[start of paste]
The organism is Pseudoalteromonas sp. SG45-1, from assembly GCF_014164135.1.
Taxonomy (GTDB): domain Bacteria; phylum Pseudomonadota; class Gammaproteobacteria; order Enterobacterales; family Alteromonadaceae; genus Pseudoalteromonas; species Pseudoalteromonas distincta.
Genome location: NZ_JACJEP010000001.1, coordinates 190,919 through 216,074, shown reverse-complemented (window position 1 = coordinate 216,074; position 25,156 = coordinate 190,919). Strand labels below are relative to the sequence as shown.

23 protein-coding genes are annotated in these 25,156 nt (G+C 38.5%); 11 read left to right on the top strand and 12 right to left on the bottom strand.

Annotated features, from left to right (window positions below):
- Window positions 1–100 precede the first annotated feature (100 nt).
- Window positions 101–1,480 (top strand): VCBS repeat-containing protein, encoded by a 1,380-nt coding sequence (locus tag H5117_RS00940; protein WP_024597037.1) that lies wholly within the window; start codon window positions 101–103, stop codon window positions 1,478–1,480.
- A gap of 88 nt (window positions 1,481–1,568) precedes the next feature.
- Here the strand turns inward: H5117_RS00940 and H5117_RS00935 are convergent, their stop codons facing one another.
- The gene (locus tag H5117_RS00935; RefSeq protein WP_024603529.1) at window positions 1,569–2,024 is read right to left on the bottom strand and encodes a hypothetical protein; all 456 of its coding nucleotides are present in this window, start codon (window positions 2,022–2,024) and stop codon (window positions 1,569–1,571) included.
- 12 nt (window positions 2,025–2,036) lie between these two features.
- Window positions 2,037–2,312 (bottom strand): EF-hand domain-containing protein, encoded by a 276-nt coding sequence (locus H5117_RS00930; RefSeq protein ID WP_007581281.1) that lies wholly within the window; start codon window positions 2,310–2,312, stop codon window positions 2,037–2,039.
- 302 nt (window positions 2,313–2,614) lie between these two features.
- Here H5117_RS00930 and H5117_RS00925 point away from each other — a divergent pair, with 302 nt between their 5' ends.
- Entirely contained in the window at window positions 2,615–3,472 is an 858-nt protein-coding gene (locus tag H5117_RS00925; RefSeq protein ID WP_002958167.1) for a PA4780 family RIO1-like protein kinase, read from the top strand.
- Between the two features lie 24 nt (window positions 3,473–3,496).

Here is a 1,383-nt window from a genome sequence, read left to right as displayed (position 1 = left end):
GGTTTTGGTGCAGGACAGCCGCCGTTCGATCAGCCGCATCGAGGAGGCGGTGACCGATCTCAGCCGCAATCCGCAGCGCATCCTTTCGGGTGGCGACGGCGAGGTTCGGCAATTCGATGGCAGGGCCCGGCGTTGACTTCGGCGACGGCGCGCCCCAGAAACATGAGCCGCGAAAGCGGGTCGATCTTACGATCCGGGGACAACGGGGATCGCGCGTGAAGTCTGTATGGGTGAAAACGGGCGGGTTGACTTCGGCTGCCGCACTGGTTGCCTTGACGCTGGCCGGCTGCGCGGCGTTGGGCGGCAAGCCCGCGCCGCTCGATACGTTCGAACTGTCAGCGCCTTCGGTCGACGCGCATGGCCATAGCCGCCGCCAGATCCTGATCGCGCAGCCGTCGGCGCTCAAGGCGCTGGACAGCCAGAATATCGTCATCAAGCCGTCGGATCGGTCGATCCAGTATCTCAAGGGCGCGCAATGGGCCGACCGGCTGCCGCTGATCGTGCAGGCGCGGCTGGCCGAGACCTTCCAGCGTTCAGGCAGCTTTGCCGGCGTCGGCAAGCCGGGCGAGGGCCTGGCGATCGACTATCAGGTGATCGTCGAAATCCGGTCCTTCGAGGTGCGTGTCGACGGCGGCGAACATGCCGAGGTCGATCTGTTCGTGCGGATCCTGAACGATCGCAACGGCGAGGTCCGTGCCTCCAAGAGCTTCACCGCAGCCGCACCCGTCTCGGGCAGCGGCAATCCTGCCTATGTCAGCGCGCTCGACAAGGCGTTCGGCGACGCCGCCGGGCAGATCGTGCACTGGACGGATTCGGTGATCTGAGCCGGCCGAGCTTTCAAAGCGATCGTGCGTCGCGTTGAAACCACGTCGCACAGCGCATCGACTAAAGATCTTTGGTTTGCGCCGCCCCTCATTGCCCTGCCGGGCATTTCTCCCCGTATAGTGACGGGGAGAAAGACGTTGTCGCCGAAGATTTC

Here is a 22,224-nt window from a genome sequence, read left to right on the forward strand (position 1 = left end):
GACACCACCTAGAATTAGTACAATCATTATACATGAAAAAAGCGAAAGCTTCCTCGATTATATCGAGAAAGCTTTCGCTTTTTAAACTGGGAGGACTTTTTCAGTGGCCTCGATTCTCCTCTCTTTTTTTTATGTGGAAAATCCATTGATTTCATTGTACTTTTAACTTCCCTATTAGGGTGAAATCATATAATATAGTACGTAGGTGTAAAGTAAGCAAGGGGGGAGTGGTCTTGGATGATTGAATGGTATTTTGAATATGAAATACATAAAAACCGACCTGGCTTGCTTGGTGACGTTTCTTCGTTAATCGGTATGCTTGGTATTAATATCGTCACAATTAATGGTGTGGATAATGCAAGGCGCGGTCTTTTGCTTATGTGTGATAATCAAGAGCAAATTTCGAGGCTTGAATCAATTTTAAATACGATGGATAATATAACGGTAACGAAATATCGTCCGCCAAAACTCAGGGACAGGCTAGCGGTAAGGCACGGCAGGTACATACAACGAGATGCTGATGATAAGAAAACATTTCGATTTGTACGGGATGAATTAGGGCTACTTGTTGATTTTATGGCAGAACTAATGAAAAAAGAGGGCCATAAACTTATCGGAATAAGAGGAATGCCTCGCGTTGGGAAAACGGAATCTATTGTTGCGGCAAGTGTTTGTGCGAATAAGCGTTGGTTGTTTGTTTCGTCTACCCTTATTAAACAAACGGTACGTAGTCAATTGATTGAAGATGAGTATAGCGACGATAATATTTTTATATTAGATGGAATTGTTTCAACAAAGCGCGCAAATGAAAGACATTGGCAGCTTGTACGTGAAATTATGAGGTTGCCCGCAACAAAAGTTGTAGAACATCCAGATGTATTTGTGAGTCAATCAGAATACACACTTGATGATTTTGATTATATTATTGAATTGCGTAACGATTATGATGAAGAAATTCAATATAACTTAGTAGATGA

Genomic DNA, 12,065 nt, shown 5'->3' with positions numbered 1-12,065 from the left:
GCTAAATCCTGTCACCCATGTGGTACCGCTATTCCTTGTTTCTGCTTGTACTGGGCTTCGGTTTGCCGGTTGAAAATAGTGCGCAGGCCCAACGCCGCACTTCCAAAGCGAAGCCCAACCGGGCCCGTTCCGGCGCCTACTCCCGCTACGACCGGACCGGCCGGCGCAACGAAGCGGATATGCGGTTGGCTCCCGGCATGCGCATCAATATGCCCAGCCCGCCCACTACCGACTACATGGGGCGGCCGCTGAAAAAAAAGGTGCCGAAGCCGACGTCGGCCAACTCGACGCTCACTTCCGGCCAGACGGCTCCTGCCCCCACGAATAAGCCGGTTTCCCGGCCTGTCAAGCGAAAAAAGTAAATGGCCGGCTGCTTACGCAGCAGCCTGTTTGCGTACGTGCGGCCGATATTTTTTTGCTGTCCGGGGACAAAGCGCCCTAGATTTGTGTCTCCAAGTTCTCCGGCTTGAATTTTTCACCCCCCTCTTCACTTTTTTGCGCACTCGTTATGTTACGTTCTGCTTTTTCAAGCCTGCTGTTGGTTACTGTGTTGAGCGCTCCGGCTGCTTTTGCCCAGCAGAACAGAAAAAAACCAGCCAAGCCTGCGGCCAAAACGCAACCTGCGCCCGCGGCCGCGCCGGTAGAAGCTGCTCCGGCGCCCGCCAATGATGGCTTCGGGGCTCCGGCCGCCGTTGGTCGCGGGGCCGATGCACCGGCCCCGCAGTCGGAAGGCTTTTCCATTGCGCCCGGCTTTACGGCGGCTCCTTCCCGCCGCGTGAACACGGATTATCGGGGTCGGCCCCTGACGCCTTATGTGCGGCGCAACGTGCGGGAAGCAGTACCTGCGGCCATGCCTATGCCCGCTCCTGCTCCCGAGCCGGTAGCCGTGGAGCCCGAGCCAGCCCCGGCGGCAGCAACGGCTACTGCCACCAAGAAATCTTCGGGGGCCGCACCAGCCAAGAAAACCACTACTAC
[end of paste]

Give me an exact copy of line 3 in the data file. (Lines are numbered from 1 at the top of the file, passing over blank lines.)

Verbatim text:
Genome location: NZ_JACJEP010000001.1, coordinates 190,919 through 216,074, shown reverse-complemented (window position 1 = coordinate 216,074; position 25,156 = coordinate 190,919). Strand labels below are relative to the sequence as shown.